“The Invisible Ones and their Guardians” – Opening Words from Sun. April 3 by Jim Jordan

April’s Guiding Principle and Theme is I am free to Question. My Contrarian opening words are about a group who cannot or have very little ability to do this.


  1. The pandemic has been hard on everyone, but has been disproportionally harder on certain segments of society.
  2. Medical Advances and Technology have allowed many, who would have died 10, 20 or 40 years ago, to live. But Societal and Cultural Criteria and Ethical considerations have not kept up with these advances to allow them to reach their full potential.
  3. Missouri’s current Government is a pro-birth state, not pro-life.
  4. Missouri emphasizes workforce readiness and often states you must work to receive social safety net benefits.

Statement – MO House of Representatives is taking a draconian approach in order to not spend money to support people’s ability to achieve a decent life and support their family. For example, Missouri House Republicans have not given up their quest to unravel the expansion of Medicaid that voters approved in 2020, passing a bill in February to institute work requirements and give lawmakers the power to decide from year to year whether to cover the new recipients.

But the senate has been able to push back and stop many of these bills (so far).

My opening words are entitled The Invisible Ones and their Guardians.

There are over 12,000 people, almost all adults, with developmental disabilities receiving financial support in Missouri. About 8,300 people receiving services are older, mildly disabled adults, living in residential facilities, with no family to support them. Many grew up in a time in which they were kept home and remained invisible. Some are disabled younger youth and adults that are able to live in group homes with support staff or whose families that cannot support them in their natural environment and who rely on the state to provide living arrangements in an institutional or group residential setting. Another entire Opening Words could address the disparities and this group faces.

I am going to focus on a more deeply hidden subset of the Invisible Ones—multiply disabled adults after they age out of school. This time is known as the Precipice. School is all about workforce readiness. I agree wholeheartedly, but what happens if an individual can never enter the workforce? The educational goals focus on personal life skills. In Missouri, these students can stay in school till 21. Most of the “out-of-school or agency” programs focus on? You guessed it—workforce. Earlier this week a WUSTL researcher reported 60% of disabled Missourians are not employed.

There are day programs to serve adults who cannot work. The emphasis for many is on our general construct of, “what is an adult?” Many multiply disabled individuals are adults chronologically only. I visited a number of these programs after Aidan jumped over the cliff. What I found was very discouraging—half or more of the individuals were asleep or unengaged in their chairs. Funds to hire staff that could provide an individualized approach were not available (most funds are allocated for workforce programs). Or the adult day programs are molded after what older adults enjoy doing. L’ARCH, a great program, fits this mold; and for years I hoped that they would take adults who are not adults, but kids in development. But they serve “disabled adults” and there are many for them to serve. Aidan has been on a waitlist for 8 years to enter a great program that thinks outside the box—St Louis ARC’s Community Engagement program. The pandemic opened up spots, but they were five staff short to support the 15 individuals they had in January. They want to serve 25. In mid-March, they hired one out of five staff. Aidan could be on the wait list for months until they hire enough staff. The federal and state government is not adequately funding programs to hire staff. So multiply disabled adults and their families are left in the lurch, stuck in an indeterminate void.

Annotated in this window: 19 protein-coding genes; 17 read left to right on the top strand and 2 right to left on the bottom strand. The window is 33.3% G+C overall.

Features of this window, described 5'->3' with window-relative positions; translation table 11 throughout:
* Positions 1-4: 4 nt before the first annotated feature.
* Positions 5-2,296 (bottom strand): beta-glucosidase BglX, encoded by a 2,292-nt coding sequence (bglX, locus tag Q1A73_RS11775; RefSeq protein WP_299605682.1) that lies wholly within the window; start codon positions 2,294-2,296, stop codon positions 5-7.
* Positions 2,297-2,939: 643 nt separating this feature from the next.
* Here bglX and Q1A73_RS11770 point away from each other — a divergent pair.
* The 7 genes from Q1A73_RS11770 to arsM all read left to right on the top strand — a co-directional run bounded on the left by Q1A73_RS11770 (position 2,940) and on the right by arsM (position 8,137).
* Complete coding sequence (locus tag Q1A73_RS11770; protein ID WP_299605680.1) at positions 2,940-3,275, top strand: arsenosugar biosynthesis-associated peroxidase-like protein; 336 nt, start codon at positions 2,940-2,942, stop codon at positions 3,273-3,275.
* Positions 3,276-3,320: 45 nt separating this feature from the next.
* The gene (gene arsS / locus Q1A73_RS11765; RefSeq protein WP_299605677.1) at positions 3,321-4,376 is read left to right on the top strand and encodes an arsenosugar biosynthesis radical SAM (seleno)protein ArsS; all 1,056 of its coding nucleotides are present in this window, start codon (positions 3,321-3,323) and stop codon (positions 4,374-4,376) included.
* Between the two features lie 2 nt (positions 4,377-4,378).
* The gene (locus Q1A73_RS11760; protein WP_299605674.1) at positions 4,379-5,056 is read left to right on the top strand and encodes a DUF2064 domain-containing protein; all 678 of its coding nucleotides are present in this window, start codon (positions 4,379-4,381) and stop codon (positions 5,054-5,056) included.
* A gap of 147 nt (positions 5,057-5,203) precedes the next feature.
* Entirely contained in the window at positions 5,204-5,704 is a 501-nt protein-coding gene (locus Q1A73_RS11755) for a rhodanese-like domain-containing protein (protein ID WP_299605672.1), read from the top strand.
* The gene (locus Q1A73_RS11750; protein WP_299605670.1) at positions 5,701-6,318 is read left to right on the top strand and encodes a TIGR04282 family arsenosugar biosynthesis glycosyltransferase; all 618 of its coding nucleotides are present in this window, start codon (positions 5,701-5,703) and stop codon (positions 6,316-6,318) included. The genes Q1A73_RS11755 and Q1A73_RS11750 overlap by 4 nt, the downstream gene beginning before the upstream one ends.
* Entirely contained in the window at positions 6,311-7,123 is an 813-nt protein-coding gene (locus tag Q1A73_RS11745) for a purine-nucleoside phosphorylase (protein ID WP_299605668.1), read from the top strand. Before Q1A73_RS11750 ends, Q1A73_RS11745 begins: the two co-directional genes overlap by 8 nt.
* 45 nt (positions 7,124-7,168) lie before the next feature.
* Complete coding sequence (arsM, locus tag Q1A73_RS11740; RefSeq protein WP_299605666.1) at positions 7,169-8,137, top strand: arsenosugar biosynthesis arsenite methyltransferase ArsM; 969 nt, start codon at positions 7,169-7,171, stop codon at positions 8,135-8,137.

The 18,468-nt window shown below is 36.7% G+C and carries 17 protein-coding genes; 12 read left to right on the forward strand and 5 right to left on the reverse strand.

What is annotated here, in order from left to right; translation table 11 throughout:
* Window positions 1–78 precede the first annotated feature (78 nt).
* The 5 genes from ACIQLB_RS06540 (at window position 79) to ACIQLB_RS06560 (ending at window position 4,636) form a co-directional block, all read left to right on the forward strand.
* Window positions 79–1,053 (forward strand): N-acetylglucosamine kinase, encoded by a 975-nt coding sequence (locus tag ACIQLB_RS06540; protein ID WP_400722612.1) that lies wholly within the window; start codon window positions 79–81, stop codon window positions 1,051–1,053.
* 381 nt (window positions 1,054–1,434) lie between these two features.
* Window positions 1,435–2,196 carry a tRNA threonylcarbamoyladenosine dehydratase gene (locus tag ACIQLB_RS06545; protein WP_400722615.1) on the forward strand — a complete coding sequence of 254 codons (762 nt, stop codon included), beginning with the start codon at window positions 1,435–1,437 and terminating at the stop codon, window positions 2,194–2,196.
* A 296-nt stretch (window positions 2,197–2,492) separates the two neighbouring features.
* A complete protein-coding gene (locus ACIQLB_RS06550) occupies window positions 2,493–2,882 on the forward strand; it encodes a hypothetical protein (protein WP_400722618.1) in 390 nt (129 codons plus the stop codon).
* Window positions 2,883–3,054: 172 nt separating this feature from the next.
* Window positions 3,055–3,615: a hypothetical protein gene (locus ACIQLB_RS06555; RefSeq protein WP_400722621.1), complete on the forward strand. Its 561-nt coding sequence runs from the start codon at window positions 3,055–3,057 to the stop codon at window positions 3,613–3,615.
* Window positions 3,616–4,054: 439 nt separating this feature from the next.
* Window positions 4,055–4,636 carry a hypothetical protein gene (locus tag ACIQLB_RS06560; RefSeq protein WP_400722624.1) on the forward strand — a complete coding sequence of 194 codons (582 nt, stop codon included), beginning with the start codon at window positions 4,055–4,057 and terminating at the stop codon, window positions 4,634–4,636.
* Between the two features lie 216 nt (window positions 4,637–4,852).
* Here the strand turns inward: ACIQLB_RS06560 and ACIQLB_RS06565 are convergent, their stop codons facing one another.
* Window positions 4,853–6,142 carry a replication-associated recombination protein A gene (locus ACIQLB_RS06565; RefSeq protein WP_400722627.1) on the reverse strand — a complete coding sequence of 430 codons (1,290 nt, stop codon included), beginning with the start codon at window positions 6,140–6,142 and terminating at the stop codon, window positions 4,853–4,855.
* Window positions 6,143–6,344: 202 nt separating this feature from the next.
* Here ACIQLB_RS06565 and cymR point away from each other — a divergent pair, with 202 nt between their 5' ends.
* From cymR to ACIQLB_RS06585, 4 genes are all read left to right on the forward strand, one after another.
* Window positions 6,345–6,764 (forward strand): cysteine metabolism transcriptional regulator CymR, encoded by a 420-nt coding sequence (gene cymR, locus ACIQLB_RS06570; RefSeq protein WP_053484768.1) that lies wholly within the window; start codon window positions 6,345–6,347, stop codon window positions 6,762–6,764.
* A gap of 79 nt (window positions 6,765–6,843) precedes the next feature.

Many guardians have had to leave the workforce when our son or daughter “graduated.” Some were prepared financially to be able to do this, but for others, their income was spent on medical or other bills that made, and make the loss of income a real hardship. But there must be a safety net for this group?

Missouri provides financial support in the form of a Medicaid or other waivers that serve up to 1,600 individuals. Some of these individuals are higher functioning and can live in group residential settings and others require more support and must live with their family for reasons of safety, health, physical and social emotional well-being. I know parents who have tried group homes and because of inconsistent staffing, found it was not safe for their family member to live anywhere else but home. Many of these 1600 are individuals whose families still support them in their homes.